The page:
Sat | Aug 18, 2018

More success in fight against human trafficking

Published:Sunday | July 10, 2016 | 12:00 AM

Jamaica's battle against human trafficking was given a fillip last week, with the upgrading of the country's status in the US State Department's Report and the latest sentencing of two more persons convicted of being part of this transnational criminal network.

Rohan Ebanks and Venoshia Reeves, who were convicted on June 17, were sentenced for human-trafficking violations in the Supreme Court last Friday.

Ebanks was found guilty by a seven-member jury after a lengthy trial and was sentenced on three counts: trafficking in persons, for which he received 14 years' imprisonment at hard labour; facilitating trafficking in persons - 10 years; and rape - 16 years.

Justice Courtney Daye, who handed down the sentences, ruled that the sentences would run concurrently and Ebanks should serve 10 years before possibility of parole.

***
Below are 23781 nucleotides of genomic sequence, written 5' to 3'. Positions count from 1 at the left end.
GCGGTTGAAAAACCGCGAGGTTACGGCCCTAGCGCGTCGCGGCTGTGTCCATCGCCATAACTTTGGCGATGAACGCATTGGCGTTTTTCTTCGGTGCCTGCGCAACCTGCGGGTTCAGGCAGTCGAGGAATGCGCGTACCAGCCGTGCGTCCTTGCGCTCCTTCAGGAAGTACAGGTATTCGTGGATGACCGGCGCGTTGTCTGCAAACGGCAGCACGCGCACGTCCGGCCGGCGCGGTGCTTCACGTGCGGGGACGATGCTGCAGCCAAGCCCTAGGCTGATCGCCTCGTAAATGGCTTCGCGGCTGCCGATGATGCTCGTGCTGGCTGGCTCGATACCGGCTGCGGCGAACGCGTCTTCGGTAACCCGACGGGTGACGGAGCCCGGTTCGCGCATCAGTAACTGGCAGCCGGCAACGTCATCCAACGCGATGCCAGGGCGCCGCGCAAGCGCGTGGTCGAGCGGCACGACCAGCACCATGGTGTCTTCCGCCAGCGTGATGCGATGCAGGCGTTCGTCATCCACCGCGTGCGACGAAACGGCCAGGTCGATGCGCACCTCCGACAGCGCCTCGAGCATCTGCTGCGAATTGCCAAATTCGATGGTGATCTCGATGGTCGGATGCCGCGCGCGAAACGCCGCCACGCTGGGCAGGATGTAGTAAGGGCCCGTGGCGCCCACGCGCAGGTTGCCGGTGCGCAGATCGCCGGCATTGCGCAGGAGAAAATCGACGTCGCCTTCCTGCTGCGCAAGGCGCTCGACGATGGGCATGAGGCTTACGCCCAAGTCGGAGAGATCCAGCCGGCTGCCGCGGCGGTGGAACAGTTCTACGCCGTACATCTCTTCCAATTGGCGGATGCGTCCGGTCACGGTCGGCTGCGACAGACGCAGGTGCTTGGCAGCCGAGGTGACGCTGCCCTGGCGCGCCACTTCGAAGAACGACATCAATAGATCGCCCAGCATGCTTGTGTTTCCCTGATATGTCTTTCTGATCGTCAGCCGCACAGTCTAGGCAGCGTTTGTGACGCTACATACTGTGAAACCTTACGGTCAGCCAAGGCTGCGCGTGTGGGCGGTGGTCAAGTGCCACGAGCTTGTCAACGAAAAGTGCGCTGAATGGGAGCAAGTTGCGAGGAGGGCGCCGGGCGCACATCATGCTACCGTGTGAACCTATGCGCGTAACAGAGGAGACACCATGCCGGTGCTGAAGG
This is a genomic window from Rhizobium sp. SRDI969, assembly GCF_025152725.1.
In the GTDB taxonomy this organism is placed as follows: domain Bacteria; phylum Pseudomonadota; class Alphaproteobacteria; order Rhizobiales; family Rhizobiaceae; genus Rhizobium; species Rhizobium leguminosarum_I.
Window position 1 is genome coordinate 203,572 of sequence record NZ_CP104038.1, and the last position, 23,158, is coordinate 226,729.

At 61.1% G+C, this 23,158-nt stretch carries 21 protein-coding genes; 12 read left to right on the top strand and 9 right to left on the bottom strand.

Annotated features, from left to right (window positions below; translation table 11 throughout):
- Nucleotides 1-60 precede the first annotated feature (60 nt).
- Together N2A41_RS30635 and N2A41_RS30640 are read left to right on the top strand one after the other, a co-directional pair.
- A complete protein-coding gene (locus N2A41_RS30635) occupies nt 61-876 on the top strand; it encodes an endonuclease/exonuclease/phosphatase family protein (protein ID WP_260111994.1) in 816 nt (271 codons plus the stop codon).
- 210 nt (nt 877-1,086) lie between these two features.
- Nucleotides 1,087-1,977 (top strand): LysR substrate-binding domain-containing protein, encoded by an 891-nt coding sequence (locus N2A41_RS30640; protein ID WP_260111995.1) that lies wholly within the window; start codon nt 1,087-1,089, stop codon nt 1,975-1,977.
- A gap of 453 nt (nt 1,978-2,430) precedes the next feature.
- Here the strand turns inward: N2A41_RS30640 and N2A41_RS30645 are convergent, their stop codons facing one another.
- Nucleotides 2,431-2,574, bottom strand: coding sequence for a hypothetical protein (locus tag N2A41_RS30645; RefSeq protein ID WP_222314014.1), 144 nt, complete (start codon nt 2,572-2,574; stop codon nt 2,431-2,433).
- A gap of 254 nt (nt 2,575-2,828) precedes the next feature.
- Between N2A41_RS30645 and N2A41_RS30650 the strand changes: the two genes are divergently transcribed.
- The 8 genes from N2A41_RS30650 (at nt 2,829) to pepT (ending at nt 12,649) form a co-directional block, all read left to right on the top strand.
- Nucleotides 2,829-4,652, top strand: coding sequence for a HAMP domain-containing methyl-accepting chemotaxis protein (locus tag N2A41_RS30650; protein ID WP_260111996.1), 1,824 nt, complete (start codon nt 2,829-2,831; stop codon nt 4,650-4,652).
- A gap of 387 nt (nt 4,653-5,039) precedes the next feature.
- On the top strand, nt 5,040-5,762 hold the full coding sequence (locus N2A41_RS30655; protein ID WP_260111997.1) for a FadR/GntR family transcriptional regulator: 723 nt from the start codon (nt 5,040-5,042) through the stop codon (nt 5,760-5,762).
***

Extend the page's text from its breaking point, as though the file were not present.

Ebanks was also ordered to pay restitution to the victim in the amount of $2 million for medical and psychological treatment and emotional distress.

Reeves, who pleaded guilty in May for the offence of facilitating trafficking in persons, was sentenced to three years in prison suspended for 18 months.

Reeves, who was living with Ebanks at the time of the incident, was also fined $50,000.

The court was told that Ebanks took a 14-year-old Haitian girl to Jamaica, offering her prospects for a 'better life' but instead subjected the teen to domestic servitude and sexual exploitation.

Persons found guilty of trafficking in persons or who facilitate that offence are liable, on conviction, to a fine and/or to imprisonment for a term not exceeding 20 years.

In addition, where the person is convicted of the offence of trafficking in persons, the court shall order the person to pay restitution to the victim.

The court takes into consideration aggravating factors such as: if the victim is a minor, emotional and physical trauma suffered, if the victim suffers from a mental disorder or physical disability.